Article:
As well, the European Union treaties -- which are, in effect, its constitution -- include stringent provisions concerning human rights and democratic practices that all members must, in theory, respect.

But that human rights record is looking somewhat tattered these days.

In a recent article for the British newspaper the New Statesman, Benjamin Abtan, president of the European Grassroots Antiracist Movement, states baldly that Hungary, an EU member in good standing, is "no longer a democracy."

Abtan, who once headed a Jewish youth organization, argues forcefully that recent constitutional changes in Hungary, wrought by the small-c conservative Viktor Orban government, have the effect of wiping out "what was left of opposition forces against the government."

The new Orban constitution takes away the power of the Hungarian Constitutional Court to review legislation. From her on in, the Hungarian government may, with impunity, pass any laws it wants, even those that defy basic rights.

Abtan says this is only the latest nail in the coffin that now holds a moribund Hungarian democracy.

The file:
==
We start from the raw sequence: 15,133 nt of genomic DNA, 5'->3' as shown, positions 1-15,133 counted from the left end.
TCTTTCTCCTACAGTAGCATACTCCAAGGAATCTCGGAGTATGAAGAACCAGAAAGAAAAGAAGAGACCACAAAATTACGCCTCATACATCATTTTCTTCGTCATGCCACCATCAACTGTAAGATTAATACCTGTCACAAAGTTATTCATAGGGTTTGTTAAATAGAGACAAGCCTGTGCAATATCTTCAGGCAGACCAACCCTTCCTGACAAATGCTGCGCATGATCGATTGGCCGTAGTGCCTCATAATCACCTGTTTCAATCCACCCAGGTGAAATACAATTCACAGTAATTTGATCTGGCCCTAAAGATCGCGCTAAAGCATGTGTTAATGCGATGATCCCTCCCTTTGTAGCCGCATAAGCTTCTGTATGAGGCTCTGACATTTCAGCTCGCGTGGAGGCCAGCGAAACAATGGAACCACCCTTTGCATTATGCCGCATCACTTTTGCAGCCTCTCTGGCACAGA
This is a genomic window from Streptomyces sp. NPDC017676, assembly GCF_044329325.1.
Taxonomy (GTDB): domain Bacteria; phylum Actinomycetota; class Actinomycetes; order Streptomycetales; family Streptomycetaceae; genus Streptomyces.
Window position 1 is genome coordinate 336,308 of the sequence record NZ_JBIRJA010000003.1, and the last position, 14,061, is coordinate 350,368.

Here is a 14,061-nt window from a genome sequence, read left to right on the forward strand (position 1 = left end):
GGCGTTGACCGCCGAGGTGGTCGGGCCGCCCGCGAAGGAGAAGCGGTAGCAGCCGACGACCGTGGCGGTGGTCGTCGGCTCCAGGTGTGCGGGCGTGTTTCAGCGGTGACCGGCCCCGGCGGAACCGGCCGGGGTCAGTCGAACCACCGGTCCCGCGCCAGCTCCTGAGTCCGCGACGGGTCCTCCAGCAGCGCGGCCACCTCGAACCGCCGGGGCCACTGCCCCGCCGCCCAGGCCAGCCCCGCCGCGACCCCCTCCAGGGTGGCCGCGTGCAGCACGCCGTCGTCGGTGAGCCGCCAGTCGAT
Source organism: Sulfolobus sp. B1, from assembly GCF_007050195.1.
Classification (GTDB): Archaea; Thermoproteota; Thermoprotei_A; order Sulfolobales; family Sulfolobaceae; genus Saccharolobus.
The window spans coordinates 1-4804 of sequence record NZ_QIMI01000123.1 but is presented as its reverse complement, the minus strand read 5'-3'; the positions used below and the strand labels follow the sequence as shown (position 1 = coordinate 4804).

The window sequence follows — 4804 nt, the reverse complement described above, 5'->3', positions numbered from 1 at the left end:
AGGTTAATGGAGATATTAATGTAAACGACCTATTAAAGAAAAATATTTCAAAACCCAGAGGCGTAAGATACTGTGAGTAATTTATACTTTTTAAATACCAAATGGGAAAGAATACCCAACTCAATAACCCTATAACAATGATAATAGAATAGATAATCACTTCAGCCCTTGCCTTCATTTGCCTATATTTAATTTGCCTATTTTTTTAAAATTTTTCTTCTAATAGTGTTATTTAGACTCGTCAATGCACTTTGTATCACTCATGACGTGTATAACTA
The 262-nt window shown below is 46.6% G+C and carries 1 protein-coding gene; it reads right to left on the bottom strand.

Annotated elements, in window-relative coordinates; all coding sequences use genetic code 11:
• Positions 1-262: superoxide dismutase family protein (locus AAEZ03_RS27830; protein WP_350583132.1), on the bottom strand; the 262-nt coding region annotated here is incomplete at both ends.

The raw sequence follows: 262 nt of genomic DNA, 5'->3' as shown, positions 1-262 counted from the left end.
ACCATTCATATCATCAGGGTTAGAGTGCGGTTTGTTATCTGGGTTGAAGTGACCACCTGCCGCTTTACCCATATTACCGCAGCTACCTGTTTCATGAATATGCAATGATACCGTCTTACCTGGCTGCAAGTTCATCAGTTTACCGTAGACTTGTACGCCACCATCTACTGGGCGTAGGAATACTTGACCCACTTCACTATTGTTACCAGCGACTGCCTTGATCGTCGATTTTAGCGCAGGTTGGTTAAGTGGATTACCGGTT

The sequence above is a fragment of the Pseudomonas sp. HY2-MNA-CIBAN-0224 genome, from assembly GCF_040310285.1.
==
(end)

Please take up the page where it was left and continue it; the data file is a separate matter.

The Orban government's attacks on democracy, says Abtan, include:

crippling restriction of the freedom of the press, political direction of the Central Bank, inclusion in the Constitution of Christian religious references and of the 'social utility' of individuals as a necessary condition for the enforcement of social rights . . .condemnation of homosexuality, criminalization of the homeless, attacks against women's rights, impunity afforded to perpetrators of racist murders [and] the strengthening of a virulent anti-Semitism...

Amnesty condemns the EU for its treatment of 6 million Roma

 Those who have suffered most are the members of Hungary's large Roma (also known as "Gypsy") minority, who face discrimination in almost all aspects of life, from employment to housing to education.

By contrast to nearly all other Central and East European countries Hungary is also home to a relatively large Jewish community. In that context, Abtan worries about the Orban regime's flirtation with or, at best, indifference to the rising assertiveness of historic anti-Semitism.

"Only a few days ago," he writes, "Prime Minister Viktor Orban officially decorated three extreme right-wing leading figures: journalist Ferenc Szaniszlo, known for his diatribes against the Jews and the Roma people, who he compares to 'monkeys'; anti-Semitic archaeologist Kornel Bakav, who blames the Jews for having organized the slave trade in the Middle-Age; finally, 'artist' Petras Janos, who proudly claims his proximity to the [extreme right party] Jobbik and its paramilitary militia, responsible for several racist murders of Romani people and heiress of the pro-Nazi Arrow Cross Party, that organized the extermination of Jews and Gypsies during the Second World War."